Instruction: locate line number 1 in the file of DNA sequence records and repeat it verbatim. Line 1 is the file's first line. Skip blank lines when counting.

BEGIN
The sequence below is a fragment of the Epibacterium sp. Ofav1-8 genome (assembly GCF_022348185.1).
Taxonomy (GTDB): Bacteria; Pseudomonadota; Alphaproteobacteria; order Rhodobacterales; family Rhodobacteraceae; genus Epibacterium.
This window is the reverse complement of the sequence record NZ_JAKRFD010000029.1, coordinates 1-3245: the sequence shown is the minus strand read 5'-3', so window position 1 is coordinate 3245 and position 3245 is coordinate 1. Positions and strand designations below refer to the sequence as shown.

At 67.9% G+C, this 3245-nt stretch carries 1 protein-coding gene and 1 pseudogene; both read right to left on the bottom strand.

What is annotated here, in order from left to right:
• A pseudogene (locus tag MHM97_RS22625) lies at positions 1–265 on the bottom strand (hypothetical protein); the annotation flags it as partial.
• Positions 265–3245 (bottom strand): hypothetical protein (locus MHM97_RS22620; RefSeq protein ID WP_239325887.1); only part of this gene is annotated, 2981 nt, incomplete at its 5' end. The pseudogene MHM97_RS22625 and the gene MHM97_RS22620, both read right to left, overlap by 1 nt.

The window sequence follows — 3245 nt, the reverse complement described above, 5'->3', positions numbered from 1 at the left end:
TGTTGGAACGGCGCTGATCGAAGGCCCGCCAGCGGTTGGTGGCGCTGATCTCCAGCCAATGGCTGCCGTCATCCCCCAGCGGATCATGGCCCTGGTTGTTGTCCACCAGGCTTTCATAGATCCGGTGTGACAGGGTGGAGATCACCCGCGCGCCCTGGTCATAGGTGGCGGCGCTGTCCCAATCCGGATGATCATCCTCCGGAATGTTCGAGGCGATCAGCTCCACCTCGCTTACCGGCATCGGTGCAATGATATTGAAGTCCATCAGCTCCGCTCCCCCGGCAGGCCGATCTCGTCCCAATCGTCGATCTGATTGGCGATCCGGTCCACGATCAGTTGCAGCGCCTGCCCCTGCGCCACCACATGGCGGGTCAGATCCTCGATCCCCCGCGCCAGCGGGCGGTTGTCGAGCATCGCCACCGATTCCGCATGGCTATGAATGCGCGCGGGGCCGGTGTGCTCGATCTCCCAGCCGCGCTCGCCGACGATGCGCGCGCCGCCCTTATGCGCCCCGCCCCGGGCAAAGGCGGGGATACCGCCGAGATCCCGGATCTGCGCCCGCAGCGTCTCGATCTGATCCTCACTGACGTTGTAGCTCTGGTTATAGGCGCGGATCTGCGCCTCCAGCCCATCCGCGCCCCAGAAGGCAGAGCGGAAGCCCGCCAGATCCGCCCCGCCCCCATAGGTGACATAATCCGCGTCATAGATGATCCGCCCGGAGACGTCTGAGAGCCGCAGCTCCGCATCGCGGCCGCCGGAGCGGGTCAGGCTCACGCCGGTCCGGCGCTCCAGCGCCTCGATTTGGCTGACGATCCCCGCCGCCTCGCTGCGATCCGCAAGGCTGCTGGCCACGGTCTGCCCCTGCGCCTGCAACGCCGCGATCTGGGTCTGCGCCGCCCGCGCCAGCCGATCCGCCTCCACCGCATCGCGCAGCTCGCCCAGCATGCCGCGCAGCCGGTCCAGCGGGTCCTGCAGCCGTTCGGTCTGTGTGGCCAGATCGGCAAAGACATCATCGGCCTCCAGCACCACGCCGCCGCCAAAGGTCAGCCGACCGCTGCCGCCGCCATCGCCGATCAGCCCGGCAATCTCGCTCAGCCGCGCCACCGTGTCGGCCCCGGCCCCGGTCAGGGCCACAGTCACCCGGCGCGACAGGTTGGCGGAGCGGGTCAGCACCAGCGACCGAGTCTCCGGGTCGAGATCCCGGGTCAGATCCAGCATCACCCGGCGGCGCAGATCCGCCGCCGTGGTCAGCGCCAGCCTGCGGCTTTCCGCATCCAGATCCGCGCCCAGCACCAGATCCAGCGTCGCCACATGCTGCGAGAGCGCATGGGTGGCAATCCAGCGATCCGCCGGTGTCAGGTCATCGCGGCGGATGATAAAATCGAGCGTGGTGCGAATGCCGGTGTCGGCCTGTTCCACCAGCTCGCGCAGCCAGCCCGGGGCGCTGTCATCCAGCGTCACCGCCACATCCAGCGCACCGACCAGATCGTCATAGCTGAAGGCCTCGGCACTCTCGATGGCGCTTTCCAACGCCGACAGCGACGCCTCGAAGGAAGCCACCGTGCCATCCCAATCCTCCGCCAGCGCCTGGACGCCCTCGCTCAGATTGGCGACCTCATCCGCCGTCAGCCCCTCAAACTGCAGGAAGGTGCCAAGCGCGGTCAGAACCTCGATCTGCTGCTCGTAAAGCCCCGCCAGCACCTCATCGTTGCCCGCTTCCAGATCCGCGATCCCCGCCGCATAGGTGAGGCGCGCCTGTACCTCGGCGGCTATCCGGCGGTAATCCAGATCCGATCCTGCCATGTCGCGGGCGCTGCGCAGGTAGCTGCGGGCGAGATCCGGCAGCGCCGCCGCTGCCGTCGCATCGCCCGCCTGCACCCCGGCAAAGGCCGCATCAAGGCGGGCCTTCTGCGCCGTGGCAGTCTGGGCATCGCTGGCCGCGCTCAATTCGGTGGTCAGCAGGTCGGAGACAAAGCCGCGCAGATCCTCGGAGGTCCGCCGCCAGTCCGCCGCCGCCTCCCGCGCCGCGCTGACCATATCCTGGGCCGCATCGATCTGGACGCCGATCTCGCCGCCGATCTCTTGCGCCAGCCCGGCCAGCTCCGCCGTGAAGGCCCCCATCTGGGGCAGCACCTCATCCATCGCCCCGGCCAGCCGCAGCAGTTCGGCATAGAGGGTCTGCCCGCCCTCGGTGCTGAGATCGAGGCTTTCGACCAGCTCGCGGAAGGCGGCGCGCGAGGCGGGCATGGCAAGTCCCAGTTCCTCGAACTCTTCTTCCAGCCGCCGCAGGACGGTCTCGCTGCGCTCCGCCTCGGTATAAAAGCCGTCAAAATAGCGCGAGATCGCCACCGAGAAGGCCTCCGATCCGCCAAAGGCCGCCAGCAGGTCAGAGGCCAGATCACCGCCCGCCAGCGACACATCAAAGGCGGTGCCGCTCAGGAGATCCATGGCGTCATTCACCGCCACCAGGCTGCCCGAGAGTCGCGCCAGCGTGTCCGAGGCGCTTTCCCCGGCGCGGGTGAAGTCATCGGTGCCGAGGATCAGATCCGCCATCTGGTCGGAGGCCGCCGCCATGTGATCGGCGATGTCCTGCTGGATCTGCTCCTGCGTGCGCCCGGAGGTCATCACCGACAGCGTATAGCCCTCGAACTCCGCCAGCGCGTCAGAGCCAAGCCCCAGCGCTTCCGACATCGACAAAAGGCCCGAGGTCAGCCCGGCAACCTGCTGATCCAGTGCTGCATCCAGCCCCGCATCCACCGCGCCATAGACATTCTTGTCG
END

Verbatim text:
The sequence below is a fragment of the Epibacterium sp. Ofav1-8 genome (assembly GCF_022348185.1).